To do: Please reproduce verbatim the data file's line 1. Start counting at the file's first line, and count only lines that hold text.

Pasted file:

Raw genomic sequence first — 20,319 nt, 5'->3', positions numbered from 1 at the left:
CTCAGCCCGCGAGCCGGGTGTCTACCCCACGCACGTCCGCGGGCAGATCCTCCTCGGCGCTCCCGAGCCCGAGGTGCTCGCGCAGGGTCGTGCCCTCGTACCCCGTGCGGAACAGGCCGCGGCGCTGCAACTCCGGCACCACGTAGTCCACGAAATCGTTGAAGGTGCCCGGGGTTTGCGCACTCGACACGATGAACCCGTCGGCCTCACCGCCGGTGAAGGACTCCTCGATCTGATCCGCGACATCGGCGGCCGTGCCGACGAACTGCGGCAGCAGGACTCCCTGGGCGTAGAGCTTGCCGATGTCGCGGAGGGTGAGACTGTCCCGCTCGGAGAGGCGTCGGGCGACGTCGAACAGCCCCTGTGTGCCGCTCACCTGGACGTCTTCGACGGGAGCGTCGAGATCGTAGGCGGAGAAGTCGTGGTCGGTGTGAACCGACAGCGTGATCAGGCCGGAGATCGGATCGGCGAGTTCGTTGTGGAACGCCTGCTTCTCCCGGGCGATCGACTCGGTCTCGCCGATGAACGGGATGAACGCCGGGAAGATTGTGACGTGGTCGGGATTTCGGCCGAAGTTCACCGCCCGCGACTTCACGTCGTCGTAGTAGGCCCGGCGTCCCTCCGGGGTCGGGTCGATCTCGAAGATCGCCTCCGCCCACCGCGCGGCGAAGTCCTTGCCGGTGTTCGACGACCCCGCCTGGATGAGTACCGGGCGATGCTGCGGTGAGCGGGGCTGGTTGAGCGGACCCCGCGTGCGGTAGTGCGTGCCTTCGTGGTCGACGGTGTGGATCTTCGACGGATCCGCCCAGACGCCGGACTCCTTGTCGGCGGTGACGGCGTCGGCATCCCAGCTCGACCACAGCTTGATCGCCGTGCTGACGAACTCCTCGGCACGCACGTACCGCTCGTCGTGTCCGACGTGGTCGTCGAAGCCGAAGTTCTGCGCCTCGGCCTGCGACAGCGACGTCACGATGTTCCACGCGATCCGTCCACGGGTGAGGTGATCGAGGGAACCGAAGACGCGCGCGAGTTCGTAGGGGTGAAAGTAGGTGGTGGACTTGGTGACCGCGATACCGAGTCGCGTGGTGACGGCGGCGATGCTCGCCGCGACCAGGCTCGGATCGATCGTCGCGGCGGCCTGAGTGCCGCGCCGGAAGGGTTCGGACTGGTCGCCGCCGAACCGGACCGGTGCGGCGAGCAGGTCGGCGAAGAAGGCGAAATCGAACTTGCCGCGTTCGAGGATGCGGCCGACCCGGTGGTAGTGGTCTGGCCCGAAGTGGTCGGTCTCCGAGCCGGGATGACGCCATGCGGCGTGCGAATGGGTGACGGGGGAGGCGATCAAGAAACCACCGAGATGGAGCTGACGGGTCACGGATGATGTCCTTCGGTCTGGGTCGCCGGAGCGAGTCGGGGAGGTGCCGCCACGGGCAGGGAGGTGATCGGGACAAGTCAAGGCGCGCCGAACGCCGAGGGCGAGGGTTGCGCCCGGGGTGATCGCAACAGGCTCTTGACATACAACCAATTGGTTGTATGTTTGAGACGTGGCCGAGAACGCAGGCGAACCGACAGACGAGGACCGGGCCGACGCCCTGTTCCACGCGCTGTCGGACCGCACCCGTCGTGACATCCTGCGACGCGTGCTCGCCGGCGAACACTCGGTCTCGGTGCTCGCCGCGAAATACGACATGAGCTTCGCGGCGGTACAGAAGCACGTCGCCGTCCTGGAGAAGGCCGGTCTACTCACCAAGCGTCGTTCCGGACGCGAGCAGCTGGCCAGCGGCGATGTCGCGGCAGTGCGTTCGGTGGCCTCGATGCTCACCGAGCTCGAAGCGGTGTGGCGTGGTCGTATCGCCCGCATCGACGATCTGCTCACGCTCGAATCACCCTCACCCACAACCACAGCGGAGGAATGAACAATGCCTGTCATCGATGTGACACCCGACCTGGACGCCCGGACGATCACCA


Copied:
Raw genomic sequence first — 20,319 nt, 5'->3', positions numbered from 1 at the left: